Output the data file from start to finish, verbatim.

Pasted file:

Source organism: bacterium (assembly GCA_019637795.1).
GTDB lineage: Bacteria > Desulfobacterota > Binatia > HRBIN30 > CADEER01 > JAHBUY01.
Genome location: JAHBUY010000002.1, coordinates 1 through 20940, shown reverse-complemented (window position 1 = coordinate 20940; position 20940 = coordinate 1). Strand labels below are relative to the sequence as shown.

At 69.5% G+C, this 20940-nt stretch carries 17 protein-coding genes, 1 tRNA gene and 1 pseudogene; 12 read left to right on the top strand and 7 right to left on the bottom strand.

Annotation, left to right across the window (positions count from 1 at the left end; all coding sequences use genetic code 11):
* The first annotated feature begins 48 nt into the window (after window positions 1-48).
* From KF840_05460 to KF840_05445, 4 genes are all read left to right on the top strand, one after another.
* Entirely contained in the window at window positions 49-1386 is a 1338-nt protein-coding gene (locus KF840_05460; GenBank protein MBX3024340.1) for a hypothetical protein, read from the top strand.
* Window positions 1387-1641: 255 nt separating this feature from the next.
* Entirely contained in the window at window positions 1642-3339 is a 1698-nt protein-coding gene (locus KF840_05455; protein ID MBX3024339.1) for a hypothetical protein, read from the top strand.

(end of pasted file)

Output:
Source organism: bacterium (assembly GCA_019637795.1).
GTDB lineage: Bacteria > Desulfobacterota > Binatia > HRBIN30 > CADEER01 > JAHBUY01.
Genome location: JAHBUY010000002.1, coordinates 1 through 20940, shown reverse-complemented (window position 1 = coordinate 20940; position 20940 = coordinate 1). Strand labels below are relative to the sequence as shown.

At 69.5% G+C, this 20940-nt stretch carries 17 protein-coding genes, 1 tRNA gene and 1 pseudogene; 12 read left to right on the top strand and 7 right to left on the bottom strand.

Annotation, left to right across the window (positions count from 1 at the left end; all coding sequences use genetic code 11):
* The first annotated feature begins 48 nt into the window (after window positions 1-48).
* From KF840_05460 to KF840_05445, 4 genes are all read left to right on the top strand, one after another.
* Entirely contained in the window at window positions 49-1386 is a 1338-nt protein-coding gene (locus KF840_05460; GenBank protein MBX3024340.1) for a hypothetical protein, read from the top strand.
* Window positions 1387-1641: 255 nt separating this feature from the next.
* Entirely contained in the window at window positions 1642-3339 is a 1698-nt protein-coding gene (locus KF840_05455; protein ID MBX3024339.1) for a hypothetical protein, read from the top strand.